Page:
Feature Subset Selection for Hot Method Prediction using Genetic Algorithm wrapped with Support Vector Machines
Sandra Johnson and Valli Shanmugam
DOI : 10.3844/jcssp.2011.707.714
Journal of Computer Science
Volume 7, Issue 5
Problem statement: All compilers have simple profiling-based heuristics to identify and predict program hot methods and also to make optimization decisions. The major challenge in the profile-based optimization is addressing the problem of overhead. The aim of this work is to perform feature subset selection using Genetic Algorithms (GA) to improve and refine the machine learnt static hot method predictive technique and to compare the performance of the new models against the simple heuristics. Approach: The relevant features for training the predictive models are extracted from an initial set of randomly selected ninety static program features, with the help of the GA wrapped with the predictive model using the Support Vector Machine (SVM), a Machine Learning (ML) algorithm. Results: The GA-generated feature subsets containing thirty and twenty nine features respectively for the two predictive models when tested on MiBench predict Long Running Hot Methods (LRHM) and frequently called hot methods (FCHM) with the respective accuracies of 71% and 80% achieving an increase of 19% and 22%. Further, inlining of the predicted LRHM and FCHM improve the program performance by 3% and 5% as against 4% and 6% with Low Level Virtual Machines (LLVM) default heuristics. When intra-procedural optimizations (IPO) are performed on the predicted hot methods, this system offers a performance improvement of 5% and 4% as against 0% and 3% by LLVM default heuristics on LRHM and FCHM respectively. However, we observe an improvement of 36% in certain individual programs. Conclusion: Overall, the results indicate that the GA wrapped with SVM derived feature reduction improves the hot method prediction accuracy and that the technique of hot method prediction based optimization is potentially useful in selective optimization.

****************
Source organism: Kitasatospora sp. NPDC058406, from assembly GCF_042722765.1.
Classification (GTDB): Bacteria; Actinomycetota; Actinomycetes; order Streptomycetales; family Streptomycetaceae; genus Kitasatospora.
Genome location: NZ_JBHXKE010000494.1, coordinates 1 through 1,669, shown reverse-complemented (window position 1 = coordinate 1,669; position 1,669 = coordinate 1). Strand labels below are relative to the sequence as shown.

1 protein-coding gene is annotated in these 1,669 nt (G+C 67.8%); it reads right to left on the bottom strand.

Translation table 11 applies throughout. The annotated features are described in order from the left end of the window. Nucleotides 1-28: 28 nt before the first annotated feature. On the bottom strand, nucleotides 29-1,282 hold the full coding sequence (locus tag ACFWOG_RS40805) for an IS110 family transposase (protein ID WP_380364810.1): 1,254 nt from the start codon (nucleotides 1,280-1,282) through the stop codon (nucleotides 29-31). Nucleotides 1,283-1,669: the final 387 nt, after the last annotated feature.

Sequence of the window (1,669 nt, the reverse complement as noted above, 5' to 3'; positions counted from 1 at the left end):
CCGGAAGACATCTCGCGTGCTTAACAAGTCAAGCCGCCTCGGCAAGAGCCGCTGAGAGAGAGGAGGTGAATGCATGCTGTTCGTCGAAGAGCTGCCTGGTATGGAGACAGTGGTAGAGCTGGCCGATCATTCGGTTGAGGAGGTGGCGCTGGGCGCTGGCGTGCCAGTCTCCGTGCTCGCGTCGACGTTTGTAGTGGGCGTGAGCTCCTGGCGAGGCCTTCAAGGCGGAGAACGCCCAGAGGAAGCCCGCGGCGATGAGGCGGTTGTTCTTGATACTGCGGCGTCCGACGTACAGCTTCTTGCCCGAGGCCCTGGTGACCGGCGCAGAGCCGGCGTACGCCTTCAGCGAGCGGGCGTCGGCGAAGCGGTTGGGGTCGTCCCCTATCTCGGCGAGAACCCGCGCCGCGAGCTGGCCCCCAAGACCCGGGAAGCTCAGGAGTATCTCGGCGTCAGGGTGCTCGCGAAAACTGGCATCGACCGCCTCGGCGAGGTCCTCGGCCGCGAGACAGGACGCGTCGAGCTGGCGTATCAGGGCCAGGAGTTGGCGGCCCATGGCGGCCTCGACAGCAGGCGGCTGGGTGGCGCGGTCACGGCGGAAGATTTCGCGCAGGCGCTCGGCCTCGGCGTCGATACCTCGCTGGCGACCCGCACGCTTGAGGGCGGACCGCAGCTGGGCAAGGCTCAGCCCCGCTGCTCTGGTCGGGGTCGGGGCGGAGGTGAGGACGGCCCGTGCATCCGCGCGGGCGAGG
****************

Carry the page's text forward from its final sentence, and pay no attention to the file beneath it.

© 2011 Sandra Johnson and Valli Shanmugam. This is an open access article distributed under the terms of the Creative Commons Attribution License, which permits unrestricted use, distribution, and reproduction in any medium, provided the original author and source are credited.